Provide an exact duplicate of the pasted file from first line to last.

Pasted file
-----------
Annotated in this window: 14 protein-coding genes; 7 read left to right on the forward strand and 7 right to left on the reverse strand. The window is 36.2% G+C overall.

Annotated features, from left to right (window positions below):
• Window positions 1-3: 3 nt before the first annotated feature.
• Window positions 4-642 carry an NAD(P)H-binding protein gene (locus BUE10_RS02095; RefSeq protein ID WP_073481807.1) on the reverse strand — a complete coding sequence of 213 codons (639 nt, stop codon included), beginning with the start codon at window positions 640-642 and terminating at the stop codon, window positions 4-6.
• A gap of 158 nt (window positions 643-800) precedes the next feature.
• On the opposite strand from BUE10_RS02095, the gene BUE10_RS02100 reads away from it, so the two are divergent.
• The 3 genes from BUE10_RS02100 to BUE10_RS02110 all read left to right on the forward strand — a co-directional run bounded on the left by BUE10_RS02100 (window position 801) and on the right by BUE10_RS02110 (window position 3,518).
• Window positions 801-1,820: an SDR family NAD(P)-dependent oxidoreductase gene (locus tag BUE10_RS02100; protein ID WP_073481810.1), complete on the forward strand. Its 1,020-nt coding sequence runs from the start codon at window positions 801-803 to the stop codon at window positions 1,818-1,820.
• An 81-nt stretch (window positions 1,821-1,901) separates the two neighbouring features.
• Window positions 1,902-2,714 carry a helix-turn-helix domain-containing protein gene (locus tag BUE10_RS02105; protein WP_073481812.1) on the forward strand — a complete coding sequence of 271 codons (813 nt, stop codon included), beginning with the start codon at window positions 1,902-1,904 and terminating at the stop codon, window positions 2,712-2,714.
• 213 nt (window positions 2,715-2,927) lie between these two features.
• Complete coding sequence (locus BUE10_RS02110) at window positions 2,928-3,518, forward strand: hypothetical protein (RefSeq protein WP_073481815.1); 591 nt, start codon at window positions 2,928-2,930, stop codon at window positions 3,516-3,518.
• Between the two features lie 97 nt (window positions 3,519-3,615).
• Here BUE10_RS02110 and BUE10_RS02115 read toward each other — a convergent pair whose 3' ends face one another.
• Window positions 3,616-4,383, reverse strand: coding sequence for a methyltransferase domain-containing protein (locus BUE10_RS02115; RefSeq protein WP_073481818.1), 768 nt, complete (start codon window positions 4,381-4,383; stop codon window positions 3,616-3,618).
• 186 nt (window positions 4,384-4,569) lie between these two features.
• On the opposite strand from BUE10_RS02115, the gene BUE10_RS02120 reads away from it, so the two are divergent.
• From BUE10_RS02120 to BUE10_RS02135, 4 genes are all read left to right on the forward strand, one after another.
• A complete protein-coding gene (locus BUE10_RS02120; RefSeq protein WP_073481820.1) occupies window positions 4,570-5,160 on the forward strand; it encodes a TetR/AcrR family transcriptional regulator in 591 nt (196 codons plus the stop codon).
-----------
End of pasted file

Annotated in this window: 14 protein-coding genes; 7 read left to right on the forward strand and 7 right to left on the reverse strand. The window is 36.2% G+C overall.

Annotated features, from left to right (window positions below):
• Window positions 1-3: 3 nt before the first annotated feature.
• Window positions 4-642 carry an NAD(P)H-binding protein gene (locus BUE10_RS02095; RefSeq protein ID WP_073481807.1) on the reverse strand — a complete coding sequence of 213 codons (639 nt, stop codon included), beginning with the start codon at window positions 640-642 and terminating at the stop codon, window positions 4-6.
• A gap of 158 nt (window positions 643-800) precedes the next feature.
• On the opposite strand from BUE10_RS02095, the gene BUE10_RS02100 reads away from it, so the two are divergent.
• The 3 genes from BUE10_RS02100 to BUE10_RS02110 all read left to right on the forward strand — a co-directional run bounded on the left by BUE10_RS02100 (window position 801) and on the right by BUE10_RS02110 (window position 3,518).
• Window positions 801-1,820: an SDR family NAD(P)-dependent oxidoreductase gene (locus tag BUE10_RS02100; protein ID WP_073481810.1), complete on the forward strand. Its 1,020-nt coding sequence runs from the start codon at window positions 801-803 to the stop codon at window positions 1,818-1,820.
• An 81-nt stretch (window positions 1,821-1,901) separates the two neighbouring features.
• Window positions 1,902-2,714 carry a helix-turn-helix domain-containing protein gene (locus tag BUE10_RS02105; protein WP_073481812.1) on the forward strand — a complete coding sequence of 271 codons (813 nt, stop codon included), beginning with the start codon at window positions 1,902-1,904 and terminating at the stop codon, window positions 2,712-2,714.
• 213 nt (window positions 2,715-2,927) lie between these two features.
• Complete coding sequence (locus BUE10_RS02110) at window positions 2,928-3,518, forward strand: hypothetical protein (RefSeq protein WP_073481815.1); 591 nt, start codon at window positions 2,928-2,930, stop codon at window positions 3,516-3,518.
• Between the two features lie 97 nt (window positions 3,519-3,615).
• Here BUE10_RS02110 and BUE10_RS02115 read toward each other — a convergent pair whose 3' ends face one another.
• Window positions 3,616-4,383, reverse strand: coding sequence for a methyltransferase domain-containing protein (locus BUE10_RS02115; RefSeq protein WP_073481818.1), 768 nt, complete (start codon window positions 4,381-4,383; stop codon window positions 3,616-3,618).
• 186 nt (window positions 4,384-4,569) lie between these two features.
• On the opposite strand from BUE10_RS02115, the gene BUE10_RS02120 reads away from it, so the two are divergent.
• From BUE10_RS02120 to BUE10_RS02135, 4 genes are all read left to right on the forward strand, one after another.
• A complete protein-coding gene (locus BUE10_RS02120; RefSeq protein WP_073481820.1) occupies window positions 4,570-5,160 on the forward strand; it encodes a TetR/AcrR family transcriptional regulator in 591 nt (196 codons plus the stop codon).